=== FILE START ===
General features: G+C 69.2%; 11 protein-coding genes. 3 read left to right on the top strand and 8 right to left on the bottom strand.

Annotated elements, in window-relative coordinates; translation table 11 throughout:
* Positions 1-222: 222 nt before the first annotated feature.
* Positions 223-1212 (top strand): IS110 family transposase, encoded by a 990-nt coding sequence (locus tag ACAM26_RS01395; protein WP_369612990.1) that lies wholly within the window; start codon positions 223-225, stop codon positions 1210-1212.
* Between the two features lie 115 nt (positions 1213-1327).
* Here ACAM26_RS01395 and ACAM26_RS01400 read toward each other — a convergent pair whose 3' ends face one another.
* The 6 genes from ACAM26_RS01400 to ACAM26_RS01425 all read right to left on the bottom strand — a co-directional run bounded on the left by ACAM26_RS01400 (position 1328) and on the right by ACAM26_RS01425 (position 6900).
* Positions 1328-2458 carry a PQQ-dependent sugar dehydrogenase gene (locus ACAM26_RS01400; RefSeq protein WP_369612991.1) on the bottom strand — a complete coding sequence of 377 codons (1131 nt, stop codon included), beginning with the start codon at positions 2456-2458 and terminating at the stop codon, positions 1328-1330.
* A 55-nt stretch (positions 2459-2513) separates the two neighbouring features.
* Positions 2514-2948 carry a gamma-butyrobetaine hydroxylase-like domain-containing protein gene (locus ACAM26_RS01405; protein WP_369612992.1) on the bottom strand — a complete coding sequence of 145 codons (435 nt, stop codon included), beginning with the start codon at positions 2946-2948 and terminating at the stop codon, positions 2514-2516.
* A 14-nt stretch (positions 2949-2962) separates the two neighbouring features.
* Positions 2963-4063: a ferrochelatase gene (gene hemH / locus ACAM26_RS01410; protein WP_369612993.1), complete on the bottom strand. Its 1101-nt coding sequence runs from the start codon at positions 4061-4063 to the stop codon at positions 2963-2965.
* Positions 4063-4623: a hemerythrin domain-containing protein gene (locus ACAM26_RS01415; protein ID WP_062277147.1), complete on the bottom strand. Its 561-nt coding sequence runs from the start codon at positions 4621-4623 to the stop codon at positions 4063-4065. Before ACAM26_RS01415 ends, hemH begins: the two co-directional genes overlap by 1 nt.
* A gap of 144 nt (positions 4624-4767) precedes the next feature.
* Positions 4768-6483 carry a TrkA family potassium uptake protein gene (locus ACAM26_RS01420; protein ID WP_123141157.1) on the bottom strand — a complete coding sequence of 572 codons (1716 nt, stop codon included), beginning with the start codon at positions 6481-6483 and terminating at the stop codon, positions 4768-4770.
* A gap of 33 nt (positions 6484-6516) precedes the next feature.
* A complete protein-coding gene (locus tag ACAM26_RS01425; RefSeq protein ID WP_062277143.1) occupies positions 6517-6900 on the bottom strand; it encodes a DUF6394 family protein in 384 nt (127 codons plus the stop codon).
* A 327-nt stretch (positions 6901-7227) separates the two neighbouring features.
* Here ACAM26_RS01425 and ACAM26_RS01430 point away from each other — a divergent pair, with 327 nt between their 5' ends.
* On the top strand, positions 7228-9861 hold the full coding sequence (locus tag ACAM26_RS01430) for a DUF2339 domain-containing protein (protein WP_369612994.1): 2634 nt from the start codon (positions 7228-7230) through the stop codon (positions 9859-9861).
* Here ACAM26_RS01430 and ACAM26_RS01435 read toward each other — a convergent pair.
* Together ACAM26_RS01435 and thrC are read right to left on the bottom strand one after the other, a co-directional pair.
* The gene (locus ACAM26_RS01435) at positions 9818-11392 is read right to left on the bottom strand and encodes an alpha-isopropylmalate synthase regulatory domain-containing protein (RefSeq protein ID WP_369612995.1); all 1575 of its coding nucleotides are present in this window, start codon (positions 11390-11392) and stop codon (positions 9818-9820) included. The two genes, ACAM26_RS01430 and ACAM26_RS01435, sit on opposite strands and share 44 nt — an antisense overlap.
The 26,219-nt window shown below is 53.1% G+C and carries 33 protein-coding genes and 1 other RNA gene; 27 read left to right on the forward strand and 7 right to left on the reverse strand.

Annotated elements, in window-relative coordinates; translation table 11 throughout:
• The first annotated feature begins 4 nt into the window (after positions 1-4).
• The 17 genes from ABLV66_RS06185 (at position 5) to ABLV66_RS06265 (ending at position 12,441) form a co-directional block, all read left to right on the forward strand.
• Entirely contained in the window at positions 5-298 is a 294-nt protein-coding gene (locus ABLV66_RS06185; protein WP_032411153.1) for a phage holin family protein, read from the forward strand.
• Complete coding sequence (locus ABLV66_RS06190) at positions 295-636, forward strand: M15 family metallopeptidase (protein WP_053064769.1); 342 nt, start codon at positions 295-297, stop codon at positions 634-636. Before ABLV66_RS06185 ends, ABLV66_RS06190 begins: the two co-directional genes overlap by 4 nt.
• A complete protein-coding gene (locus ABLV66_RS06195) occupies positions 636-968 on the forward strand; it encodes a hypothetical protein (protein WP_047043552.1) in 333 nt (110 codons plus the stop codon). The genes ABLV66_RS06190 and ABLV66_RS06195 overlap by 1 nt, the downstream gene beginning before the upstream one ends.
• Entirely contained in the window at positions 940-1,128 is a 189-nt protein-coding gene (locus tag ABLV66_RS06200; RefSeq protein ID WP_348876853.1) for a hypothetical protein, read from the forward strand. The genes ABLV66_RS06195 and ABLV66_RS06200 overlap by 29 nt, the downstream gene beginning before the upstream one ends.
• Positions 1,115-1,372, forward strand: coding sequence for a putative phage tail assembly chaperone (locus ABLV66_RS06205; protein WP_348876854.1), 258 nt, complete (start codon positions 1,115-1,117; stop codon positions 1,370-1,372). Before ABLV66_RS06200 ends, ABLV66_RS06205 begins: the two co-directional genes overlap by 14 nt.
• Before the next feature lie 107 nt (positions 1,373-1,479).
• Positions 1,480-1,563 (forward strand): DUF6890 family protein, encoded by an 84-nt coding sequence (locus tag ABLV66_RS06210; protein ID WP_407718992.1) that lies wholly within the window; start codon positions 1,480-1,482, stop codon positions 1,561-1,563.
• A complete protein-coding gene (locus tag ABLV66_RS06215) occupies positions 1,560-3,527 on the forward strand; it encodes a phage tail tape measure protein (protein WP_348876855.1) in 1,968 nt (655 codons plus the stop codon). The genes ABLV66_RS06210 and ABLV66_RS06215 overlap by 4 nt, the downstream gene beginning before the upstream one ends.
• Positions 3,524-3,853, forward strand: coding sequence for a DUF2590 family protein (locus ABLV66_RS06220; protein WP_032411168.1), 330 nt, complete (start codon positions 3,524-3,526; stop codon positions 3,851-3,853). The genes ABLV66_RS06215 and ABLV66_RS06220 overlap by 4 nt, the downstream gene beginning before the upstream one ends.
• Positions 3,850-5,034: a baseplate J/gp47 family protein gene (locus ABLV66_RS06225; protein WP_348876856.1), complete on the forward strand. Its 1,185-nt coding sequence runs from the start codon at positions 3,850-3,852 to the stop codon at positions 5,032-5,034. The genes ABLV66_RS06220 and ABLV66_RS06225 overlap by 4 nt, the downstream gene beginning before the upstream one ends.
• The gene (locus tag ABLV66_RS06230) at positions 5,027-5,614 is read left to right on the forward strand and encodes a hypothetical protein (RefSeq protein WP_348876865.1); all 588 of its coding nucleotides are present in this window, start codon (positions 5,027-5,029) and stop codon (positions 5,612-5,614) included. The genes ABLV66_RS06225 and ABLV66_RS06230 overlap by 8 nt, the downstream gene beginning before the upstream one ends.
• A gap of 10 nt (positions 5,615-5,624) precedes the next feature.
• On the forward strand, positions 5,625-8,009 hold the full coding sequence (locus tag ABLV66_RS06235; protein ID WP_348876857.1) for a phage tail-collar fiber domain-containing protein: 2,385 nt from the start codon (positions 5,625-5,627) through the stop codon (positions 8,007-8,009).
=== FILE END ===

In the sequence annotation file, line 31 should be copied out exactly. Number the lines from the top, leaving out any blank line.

• Entirely contained in the window at positions 940-1,128 is a 189-nt protein-coding gene (locus tag ABLV66_RS06200; RefSeq protein ID WP_348876853.1) for a hypothetical protein, read from the forward strand. The genes ABLV66_RS06195 and ABLV66_RS06200 overlap by 29 nt, the downstream gene beginning before the upstream one ends.